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SSG Asks: What Can Companies Do to Retain Employees?

We all know that employee retention has been shaky over the last few years. For Total Rewards professionals, this should be viewed as an opportunity. Now is the time to listen to the demand and adapt accordingly. What appeals to the modern-day candidate? What are your competitors offering? How can you make these adaptations coincide within the company’s goals and budgets? With these questions in mind, we went to our 54.5k LinkedIn followers for answers. We held a poll that asked, “What can companies do to retain employees?” With over 1,000 responses, read along to see what people had to say as we analyze the value of what these polls can teach us.  

Retention Survey Results


 

  1. Work-Life Balance 

Results: With a whopping 54% of the votes, work-life balance was by far the most popular choice. For many, balance is what it’s all about. After all, what good is money if you don’t have the time to enjoy what it’s being spent on? It’s easy to get stuck in workaholic mode, but at the end of the day, it’s family, friends, and free time that make life grand.  

Analysis: As we all know by now, work-life balance can be greatly improved by allowing for more flexible work schedules. Allowing employees to work remotely even on a hybrid basis can solve the problems many employees face every day: daycare expenses, commute time/cost, and even furniture destroyed by anxious pups left alone all day. If there’s one thing that these last few years have taught us, it’s that it all comes down to listening to your employee’s needs and adapting accordingly.  

     2. Better Compensation 

Results: With 34% of the votes leaning towards better pay, it’s clear that money still talks. What’s a better way to show employees that they’re appreciated and valued for their hard work? No, we promise the answer is not another pizza party. One thing that “The Great Resignation” has shown employees and employers alike is that if you’re not being adequately compensated, it’s often easier to find another company willing to keep up rather than convince your current employer that you’re worthy of an adequate raise.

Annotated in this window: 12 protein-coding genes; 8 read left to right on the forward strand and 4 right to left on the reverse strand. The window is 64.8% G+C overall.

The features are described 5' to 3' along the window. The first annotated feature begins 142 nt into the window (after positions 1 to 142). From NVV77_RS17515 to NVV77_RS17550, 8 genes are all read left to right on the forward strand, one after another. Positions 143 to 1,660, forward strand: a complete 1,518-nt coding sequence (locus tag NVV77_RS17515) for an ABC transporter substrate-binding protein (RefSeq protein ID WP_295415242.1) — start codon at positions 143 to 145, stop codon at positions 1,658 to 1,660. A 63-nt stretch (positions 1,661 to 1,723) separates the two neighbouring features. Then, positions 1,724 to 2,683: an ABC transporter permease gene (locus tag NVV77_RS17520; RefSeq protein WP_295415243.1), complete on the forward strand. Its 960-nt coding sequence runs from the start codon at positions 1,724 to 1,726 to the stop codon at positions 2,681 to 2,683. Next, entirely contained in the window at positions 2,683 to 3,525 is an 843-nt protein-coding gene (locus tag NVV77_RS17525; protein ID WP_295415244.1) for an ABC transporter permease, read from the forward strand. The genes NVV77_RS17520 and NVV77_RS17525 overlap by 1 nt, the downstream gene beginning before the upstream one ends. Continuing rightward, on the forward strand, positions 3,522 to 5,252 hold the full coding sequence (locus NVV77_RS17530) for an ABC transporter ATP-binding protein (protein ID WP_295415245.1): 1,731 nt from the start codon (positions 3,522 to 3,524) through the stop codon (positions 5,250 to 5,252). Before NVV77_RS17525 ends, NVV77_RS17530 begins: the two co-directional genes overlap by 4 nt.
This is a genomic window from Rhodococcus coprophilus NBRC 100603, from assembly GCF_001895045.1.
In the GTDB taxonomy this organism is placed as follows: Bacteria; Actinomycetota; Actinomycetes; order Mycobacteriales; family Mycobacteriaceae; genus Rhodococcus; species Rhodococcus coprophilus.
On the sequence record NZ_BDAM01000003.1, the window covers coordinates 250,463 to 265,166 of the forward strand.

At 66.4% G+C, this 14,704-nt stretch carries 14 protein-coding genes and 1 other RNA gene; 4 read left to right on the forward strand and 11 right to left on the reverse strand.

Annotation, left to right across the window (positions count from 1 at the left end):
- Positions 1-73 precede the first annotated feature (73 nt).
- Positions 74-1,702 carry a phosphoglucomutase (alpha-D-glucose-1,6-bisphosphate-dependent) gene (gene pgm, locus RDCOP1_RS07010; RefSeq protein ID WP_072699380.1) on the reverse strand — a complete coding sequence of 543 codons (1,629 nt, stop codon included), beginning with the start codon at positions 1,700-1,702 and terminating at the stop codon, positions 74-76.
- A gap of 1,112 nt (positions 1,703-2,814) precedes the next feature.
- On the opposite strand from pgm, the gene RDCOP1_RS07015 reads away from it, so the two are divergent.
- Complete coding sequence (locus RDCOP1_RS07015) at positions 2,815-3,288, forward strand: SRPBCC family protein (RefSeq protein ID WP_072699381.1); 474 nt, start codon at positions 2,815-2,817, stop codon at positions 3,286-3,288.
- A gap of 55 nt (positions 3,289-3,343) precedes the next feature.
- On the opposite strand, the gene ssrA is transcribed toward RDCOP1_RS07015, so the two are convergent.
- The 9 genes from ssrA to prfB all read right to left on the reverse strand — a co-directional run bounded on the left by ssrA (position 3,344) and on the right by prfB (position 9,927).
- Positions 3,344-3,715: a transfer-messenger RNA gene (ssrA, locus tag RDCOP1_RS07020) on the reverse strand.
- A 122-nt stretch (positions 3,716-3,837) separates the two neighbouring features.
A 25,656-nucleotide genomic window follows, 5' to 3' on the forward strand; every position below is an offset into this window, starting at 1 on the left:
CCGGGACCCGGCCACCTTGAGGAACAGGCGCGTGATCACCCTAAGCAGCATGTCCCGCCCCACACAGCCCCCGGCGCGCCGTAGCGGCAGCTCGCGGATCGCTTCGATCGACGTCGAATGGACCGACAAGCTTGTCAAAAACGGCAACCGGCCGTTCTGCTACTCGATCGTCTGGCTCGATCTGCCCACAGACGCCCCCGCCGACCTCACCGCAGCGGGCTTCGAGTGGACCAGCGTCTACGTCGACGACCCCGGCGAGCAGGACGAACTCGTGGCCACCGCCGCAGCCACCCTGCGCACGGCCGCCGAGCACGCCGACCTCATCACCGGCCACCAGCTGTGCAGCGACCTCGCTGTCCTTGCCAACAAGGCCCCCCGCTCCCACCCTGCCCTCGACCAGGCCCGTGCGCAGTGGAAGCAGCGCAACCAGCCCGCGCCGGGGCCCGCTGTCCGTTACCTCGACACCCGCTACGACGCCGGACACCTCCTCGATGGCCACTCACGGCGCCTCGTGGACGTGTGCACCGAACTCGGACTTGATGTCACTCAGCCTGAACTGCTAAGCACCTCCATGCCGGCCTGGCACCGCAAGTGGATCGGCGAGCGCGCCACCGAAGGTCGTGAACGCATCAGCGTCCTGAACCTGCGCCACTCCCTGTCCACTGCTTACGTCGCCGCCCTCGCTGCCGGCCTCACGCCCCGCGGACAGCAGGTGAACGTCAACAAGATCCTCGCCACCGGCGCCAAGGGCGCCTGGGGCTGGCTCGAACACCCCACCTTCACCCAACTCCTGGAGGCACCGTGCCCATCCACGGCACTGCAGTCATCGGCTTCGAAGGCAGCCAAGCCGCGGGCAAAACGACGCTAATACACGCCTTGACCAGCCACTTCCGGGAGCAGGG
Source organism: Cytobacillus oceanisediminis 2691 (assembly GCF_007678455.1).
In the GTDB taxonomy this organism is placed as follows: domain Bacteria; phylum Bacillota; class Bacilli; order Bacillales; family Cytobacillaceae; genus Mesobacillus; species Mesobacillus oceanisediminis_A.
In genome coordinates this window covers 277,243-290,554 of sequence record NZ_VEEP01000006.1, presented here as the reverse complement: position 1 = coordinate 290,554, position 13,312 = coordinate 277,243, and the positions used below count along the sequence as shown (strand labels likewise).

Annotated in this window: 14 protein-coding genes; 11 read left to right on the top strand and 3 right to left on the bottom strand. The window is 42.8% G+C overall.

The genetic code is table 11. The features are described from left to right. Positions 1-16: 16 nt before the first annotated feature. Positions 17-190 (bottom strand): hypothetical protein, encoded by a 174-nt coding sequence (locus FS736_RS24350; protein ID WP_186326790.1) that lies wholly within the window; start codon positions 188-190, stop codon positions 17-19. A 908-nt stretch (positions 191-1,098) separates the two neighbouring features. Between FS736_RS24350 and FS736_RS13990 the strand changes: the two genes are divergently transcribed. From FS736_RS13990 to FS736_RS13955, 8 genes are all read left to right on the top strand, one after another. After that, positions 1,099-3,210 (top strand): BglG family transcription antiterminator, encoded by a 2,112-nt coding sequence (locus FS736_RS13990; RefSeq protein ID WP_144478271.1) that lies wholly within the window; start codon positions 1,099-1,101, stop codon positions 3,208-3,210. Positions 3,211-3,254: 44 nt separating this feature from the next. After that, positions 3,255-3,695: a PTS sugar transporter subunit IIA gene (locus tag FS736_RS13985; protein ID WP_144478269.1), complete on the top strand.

Analysis: This is why it’s vital for employers to keep cost of living rates, inflation, etc. in mind when considering raises, bonuses, etc. Luckily, you can often find other companies doing the heavy lifting for you when it comes to market salary estimations. SSG offers salary guides for almost every industry; reach out to request one for yourself! 

     3. A New Boss

Results: We originally added this option as an outlier, expecting only a few people to select it jokingly. Though with 8% of the votes, people took it seriously. What it really comes down to is employees in need of better leadership.  

Analysis: When companies notice high turnover rates in their staff, often the most efficient course of action is to re-evaluate the current leadership in place. Sometimes in order to get the most honest feedback, it’s best to offer methods for employees to speak freely. Several options for anonymous surveying, polls, or suggestions in the workplace can be highly beneficial to getting to the bottom of unnecessary turnover.  

     4. Better Benefits

Results: Finally, “better benefits” came in at just 5% of responses. The truth about benefits is that today’s employees already expect quality benefits; it’s no longer an added “perk,” it’s an expectation. So while it’s obviously important to offer a good benefits package, many employees will be basing their long-term decisions around the company’s work-life balance structure and compensation levels.  

Analysis: Remember that while it’s important to offer a high-quality benefits package, it simply isn’t what retains employees in the long run.  

Final Thoughts 

With one unprecedented year after another, it’s likely that the jobs market will remain fluctuating unexpectedly. Though, one thing remains to be true in the effort of retaining employees: it all comes down to listening, adapting, and evolving into the future. Employees want to know that their concerns are not simply heard, but are taken into consideration and given action.